Where are Honeycrisp Apples Grown?

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Where are Honeycrisp Apples Grown

If we were to ask you to name as many fruits as you could, we could all but guarantee you’d say “apple” at some point. What you might not be aware of is that you’re being vague – there are tons of different types of apples.

You may even be able to name a few different types of apples, such as McIntosh or Cortland, if you think about it. But have you heard of the Honeycrisp apple before?

In this post, we’ll be investigating the topic of where Honeycrisp apples are grown, as well as a few other questions about them. Whether or not you’ve heard of them before, keep reading – you might learn something you didn’t know about them!

Where are Honeycrisp Apples Grown?

Most people probably imagine fruits growing in tropical or warm climates. It’s hard to imagine a region with a harsh climate and long winters as being a great place to grow fruits.

And yet, that’s exactly the type of environment the Honeycrisp apple grows best in. These tough little apples were actually originally produced in the University of Minnesota in the 1970’s.

To this day, northern states continue to be the best places for growing Honeycrisp apples. More specifically, Minnesota, Michigan, and Wisconsin are excellent regions for Honeycrisp production. There are even some Canadian provinces that produce these delicious apples.

Read Also: 10+ Spices that Go with Apples

Honeycrisp Apple FAQs

Why are Honeycrisp apples so expensive?

Honeycrisp apples are expensive because they’re difficult to ship out on a commercial scale.

If you’re fortunate enough to have Honeycrisp apples available in your grocery store, you may have noticed that they’re far more expensive than other apple types. Many people have wondered why these apples are so expensive – after all, they’re just apples, right?

These apples were born in Minnesota, so to find the answer to that question, we decided to turn to a Minnesotan source. The answer is surprisingly simple.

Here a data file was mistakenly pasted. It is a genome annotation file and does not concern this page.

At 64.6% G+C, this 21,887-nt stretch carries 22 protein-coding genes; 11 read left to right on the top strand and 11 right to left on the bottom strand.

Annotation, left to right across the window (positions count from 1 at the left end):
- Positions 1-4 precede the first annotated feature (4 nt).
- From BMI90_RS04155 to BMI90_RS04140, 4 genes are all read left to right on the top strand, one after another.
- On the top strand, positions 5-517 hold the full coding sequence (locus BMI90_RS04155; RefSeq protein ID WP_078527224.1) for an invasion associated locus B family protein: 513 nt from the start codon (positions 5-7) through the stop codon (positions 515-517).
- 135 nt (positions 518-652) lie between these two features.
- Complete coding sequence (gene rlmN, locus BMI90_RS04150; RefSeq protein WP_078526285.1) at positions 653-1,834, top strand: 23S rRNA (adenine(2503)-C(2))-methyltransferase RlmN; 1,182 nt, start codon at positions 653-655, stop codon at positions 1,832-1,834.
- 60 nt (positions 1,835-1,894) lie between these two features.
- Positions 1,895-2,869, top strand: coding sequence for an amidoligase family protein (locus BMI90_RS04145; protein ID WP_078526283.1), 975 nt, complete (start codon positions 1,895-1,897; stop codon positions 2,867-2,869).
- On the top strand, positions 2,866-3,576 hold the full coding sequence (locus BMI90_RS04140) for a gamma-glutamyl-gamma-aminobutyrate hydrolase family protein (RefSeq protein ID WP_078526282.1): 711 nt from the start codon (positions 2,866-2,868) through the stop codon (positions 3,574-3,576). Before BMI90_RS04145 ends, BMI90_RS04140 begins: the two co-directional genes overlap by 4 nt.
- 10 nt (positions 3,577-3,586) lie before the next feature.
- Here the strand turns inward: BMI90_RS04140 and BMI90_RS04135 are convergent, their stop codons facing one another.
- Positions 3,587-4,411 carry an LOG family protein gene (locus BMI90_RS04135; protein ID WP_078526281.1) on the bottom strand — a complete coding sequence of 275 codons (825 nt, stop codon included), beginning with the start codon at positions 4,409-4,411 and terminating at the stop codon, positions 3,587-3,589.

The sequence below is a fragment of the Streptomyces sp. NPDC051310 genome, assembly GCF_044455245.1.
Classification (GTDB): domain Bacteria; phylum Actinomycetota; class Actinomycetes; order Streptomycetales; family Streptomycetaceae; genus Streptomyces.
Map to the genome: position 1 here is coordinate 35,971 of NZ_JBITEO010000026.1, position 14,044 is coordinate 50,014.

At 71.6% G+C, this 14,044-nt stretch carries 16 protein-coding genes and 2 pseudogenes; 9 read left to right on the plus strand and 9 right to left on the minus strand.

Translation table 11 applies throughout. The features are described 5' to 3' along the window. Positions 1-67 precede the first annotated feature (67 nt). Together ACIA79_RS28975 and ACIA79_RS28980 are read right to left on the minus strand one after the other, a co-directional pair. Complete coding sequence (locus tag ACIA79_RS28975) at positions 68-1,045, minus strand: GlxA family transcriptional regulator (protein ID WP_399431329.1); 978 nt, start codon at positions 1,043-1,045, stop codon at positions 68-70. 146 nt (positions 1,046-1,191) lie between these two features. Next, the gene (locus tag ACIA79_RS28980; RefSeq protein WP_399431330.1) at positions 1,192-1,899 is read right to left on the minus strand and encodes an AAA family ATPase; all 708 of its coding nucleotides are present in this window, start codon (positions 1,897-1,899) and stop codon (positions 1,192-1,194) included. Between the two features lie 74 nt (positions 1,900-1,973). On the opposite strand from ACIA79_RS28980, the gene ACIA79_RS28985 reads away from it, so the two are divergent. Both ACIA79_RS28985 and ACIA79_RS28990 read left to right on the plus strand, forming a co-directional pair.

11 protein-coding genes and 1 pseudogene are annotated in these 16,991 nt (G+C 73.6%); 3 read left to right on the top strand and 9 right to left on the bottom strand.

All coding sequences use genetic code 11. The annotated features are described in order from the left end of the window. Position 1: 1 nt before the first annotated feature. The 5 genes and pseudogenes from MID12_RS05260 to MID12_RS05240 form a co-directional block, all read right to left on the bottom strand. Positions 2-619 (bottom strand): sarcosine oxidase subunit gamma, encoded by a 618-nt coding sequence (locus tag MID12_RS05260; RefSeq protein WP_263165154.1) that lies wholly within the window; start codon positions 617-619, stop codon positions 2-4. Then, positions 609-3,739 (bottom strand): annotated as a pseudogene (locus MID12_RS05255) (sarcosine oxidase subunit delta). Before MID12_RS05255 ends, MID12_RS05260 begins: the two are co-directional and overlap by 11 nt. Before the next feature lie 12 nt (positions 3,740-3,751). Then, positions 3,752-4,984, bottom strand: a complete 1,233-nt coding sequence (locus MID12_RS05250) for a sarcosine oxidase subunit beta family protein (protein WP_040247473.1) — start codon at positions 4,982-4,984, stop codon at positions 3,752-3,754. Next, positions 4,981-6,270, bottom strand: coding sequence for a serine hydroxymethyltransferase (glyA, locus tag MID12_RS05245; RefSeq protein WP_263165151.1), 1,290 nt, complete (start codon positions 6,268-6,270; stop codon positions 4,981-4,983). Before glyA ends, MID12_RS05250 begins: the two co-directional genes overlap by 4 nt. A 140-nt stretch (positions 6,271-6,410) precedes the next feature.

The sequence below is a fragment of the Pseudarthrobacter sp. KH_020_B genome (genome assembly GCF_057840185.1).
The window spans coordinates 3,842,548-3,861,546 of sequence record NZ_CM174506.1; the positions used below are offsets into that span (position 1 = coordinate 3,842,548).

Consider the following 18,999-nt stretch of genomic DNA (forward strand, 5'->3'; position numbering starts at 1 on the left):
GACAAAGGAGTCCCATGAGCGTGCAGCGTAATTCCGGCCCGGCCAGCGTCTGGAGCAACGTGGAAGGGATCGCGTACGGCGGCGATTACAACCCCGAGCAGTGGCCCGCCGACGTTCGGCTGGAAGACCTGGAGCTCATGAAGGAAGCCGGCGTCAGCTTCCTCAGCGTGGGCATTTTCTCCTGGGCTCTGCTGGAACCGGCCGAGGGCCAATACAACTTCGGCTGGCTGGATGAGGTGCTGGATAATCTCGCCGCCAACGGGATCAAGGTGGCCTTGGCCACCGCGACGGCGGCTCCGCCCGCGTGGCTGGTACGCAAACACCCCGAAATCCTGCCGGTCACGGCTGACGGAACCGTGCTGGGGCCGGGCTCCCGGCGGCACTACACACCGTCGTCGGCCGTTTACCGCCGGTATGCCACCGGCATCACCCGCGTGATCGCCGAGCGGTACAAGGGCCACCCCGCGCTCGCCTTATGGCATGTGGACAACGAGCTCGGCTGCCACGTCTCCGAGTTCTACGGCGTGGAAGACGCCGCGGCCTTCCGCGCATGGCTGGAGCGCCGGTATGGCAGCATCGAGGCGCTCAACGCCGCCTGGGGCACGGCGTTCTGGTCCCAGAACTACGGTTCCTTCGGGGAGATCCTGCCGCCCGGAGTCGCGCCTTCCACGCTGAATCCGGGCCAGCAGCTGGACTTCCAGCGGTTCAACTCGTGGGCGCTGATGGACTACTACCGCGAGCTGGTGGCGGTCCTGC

Honeycrisp apples are expensive because they’re difficult to ship out on a commercial scale. The apples are notoriously fragile, thanks to their thin skin that gives them that trademark crunch.

Furthermore, the trees on which they grow only bear fruit every other year. Producing Honeycrisp apples yearly takes some strategic thinking and additional labor on the part of the farmers growing them, leading to a higher cost.

What two apples make a Honeycrisp?

The initial patent for the Honeycrisp apple claimed it was a hybrid of the Macoun and Honeygold apples. However, later genetic testing revealed that this wasn’t the case.

Honeycrisp apples are actually a combination of the Keepsake apple and an unnamed variety that was also bred at the University of Minnesota. It gets its name from the fact it’s especially crisp to bite into while retaining a decadently sweet flavor that makes it a hit with customers.

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Are Honeycrisp apples bad for you?

Honeycrisp apples pack a lot of fiber into a small package and for an almost negligible 80 calories per unit.

Whenever we eat something that tastes particularly good, one of our first thoughts is to wonder whether it’s bad for you. It seems like something as sinfully delicious as the Honeycrisp apple must surely be unhealthy, right?

Wrong – fortunately. Honeycrisp apples pack a lot of fiber into a small package and for an almost negligible 80 calories per unit. All this fiber is fantastic at keeping you satisfied even longer, preventing you from snacking more.

Additionally, the apples contain antioxidants that help your body combat diseases. As if that weren’t enough, phytochemicals found in Honeycrisp apples may even reduce your risk of certain cancers.

Wrap Up

The next time you sink your teeth into a satisfyingly crunchy Honeycrisp apple, don’t feel guilty for enjoying the sweetness. Aside from their addictively delicious flavor, there are a lot of reasons to eat Honeycrisp apples, including their fiber and antioxidants.

Looking for some other sweet apples to try out? Take a look at our guide to the sweetest and juiciest apples. Maybe you’ll find a new type you’ve never heard of before!

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